Yesterday, netizens were shocked to see the roof of a walkway shelter dirtied beyond belief.
Located at Blk 223 Ang Mo Kio Avenue 1, the roof had been shrouded with waste like used tissue paper and other unidentifiable objects.
These items didn’t magically appear there, of course. Inconsiderate residents around the area had been littering from their high-rise apartments.
But hey, it’s just one area of Ang Mo Kio that has this problem, right?
It turns out that Singapore may not be as “clean and green” as we think.
It’s Not Just AMK; Sembawang Town Council Increases Cleaning Frequency To Combat High-Rise Littering
Because the same damn thing is happening at Woodlands.
One frustrated resident spoke to Stomp about the high-rise littering problem people are facing in the vicinity of Block 786E Woodlands Drive 60.
The resident, Darren, claims that rubbish like tissue paper, cotton buds, and cigarettes butts can be seen on the ground of the block almost every day.
“This has been happening for many years at the same location.”
Darren has reported the issue to the authorities, but to no avail.
“I have reported the issue using the OneService app many times but the littering is still not resolved. I was told that staff have been deployed to be on standby but there has been no result so far.
“Perhaps we can have better technology to nab litterbugs rather than getting people to be on standby and monitor.”
And the most frustrating thing about this?
Darren believes that a single household is responsible for the litter.
Who the heck is so lazy that they can’t walk a few metres to their dustbins?
Reader: Have you met other humans?
Ok, good point. Actually, I’m surprised they’re not hurling big black bags full of rubbish out of their windows.
Town Council Responds
Speaking to Stomp, the Sembawang Town Council said it is aware of the high-rise littering issue in the area and has introduced measures to combat it.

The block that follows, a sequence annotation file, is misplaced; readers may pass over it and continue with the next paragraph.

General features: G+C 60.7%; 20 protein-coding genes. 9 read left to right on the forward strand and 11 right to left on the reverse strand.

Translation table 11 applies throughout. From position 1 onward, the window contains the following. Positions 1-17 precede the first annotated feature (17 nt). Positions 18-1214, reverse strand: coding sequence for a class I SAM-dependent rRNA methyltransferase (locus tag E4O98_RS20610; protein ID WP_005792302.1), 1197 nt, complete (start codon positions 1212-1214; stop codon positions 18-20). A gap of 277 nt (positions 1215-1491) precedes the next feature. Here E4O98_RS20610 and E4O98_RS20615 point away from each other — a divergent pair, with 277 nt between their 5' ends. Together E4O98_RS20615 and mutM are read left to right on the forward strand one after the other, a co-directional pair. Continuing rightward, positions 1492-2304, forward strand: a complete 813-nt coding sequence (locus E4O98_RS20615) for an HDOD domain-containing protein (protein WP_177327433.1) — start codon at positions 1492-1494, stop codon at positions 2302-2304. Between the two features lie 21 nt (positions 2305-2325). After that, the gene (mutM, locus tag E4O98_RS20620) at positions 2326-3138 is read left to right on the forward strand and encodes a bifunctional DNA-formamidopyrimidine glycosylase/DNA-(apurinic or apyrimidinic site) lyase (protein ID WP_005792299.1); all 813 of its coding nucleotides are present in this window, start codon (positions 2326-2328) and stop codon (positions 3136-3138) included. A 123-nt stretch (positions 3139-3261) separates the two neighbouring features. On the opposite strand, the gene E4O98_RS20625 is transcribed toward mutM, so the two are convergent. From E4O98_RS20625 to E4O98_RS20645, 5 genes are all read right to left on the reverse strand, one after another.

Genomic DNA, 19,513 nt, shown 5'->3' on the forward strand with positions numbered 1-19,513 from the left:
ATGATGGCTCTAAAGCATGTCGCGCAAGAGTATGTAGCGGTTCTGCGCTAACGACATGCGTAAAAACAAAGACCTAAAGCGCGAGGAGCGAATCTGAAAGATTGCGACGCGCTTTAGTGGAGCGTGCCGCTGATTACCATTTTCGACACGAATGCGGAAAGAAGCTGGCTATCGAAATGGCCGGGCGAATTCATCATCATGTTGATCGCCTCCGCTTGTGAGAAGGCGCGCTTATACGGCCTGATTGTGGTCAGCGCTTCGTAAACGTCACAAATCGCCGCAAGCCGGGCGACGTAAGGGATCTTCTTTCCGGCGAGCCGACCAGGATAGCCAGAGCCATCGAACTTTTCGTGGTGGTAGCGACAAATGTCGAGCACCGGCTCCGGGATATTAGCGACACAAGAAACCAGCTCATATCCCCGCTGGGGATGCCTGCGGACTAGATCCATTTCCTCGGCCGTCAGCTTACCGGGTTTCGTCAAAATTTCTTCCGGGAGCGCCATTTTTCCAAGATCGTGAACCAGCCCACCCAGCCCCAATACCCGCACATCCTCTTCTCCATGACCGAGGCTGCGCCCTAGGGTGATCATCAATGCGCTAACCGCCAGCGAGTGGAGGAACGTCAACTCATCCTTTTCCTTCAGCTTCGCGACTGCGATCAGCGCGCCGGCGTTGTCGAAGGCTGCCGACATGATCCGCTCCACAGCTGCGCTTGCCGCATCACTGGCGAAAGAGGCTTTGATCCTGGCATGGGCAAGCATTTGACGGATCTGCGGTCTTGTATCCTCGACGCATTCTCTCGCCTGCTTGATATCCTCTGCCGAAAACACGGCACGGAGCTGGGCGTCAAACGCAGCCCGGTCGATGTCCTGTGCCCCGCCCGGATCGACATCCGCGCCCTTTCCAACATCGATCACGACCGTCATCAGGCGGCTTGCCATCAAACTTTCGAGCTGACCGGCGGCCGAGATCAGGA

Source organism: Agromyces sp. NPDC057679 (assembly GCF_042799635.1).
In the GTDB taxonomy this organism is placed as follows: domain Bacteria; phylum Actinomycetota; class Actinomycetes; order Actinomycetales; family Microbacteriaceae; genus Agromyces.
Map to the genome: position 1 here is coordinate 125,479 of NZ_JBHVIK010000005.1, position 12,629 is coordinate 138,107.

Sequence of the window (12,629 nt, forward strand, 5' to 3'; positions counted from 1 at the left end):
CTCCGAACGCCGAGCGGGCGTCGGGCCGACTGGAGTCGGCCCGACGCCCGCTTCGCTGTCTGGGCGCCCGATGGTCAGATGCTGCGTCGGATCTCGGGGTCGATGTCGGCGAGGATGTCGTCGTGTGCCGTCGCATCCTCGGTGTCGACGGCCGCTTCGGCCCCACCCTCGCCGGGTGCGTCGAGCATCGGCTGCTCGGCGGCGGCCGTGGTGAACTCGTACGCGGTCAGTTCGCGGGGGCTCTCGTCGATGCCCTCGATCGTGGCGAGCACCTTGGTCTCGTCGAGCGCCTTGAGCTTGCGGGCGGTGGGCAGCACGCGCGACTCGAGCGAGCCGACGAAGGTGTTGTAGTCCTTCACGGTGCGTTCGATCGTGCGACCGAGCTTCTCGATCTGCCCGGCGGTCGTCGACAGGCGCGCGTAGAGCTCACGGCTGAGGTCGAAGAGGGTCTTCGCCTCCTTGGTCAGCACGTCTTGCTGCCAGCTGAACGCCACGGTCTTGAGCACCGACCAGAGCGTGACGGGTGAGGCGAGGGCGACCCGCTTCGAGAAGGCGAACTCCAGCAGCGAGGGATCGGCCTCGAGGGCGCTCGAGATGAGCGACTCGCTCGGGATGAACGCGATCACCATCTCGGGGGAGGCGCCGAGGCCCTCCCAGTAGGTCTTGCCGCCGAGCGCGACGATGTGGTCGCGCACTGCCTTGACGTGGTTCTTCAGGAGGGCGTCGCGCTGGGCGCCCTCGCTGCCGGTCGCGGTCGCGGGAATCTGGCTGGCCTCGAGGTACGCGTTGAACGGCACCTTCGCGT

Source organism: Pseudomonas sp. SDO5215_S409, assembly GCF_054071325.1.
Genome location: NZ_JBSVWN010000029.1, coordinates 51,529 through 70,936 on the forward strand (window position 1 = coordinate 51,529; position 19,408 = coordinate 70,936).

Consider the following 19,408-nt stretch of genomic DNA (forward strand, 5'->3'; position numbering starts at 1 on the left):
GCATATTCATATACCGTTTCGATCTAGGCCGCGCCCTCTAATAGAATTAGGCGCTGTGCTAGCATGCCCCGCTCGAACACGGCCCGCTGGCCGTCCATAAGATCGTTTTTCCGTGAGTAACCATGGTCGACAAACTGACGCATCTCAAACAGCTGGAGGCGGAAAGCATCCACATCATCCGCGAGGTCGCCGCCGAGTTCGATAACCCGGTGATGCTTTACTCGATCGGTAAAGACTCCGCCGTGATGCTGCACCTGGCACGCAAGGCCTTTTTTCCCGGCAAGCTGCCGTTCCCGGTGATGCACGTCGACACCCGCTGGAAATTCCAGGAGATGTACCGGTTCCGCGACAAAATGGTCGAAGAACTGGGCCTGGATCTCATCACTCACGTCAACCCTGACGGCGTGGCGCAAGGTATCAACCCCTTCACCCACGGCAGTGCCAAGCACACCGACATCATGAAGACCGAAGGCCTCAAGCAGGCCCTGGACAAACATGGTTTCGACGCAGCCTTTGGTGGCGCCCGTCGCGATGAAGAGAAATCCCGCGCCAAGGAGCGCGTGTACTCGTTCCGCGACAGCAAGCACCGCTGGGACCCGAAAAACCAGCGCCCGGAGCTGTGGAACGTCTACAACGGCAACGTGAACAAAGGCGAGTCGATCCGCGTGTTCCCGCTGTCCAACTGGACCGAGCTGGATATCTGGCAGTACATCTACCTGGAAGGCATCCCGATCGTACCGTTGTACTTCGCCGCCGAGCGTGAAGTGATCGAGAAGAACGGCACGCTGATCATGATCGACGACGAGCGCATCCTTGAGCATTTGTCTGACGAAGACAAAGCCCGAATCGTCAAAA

“We have served advisory notices to the residents, and increased the sweeping frequency in that area”, they said.
“We will monitor the situation and act accordingly.”
That’s right. Because of a few thoughtless residents, these poor sweepers will have more cleaning to do. Good job, litterbugs!
The town council has also notified the National Environment Agency (NEA).
Why Is It So Difficult To Catch High-Rise Litterers?
You may remember the story of a 73-year-old delivery driver who was killed last year after he was struck in the head by a wine bottle thrown from a condominium unit.
The offender was caught in just 10 days.
But according to Dr Amy Khor, it could take 10 weeks to six months for the National Environment Agency (NEA) to do the same.
Because they simply don’t have the same resources.
The Senior Minister of State for the Environment and Water Resources explained in 2019 that this 10-week window is in place to ensure that its investigations are “thorough and accurate”, reported TODAYonline.
So, NEA officers will first have to gather evidence and verify feedback for four to 6 weeks, followed by a two-week notice period to interview the suspected litterbugs and flat owners.
They also have to conduct stakeouts and patrols to identify the offender, of course.
Thus, more clearly has to be done about this issue.
According to The New Paper, the employment of surveillance cameras has been shown to improve enforcement efforts, but that will take time to implement.
Report Litterbugs To Authorities
The NEA prioritizes litter cases based on severity, the type of litter, and the evidence available, said Dr Khor.
Since resources are limited, some cases will be prioritized over others. But this doesn’t mean that the authorities are turning a deaf ear to your complaints.
So, continue to report litterbugs to the authorities, as it’ll facilitate NEA’s investigation process.
As for those who take pleasure in throwing food waste and other disgusting items out their windows, you should be aware of the harsh penalties that await you.
According to The Straits Times, first-time offenders can be fined up to $2,000 for each offence, while recalcitrant offenders face fines of up to $10,000 or Corrective Work Order (CWO) in addition to, or in lieu of, a fine on conviction.
Please be a little considerate. No one wants to see your used tissue paper and wonder what it was really used for.
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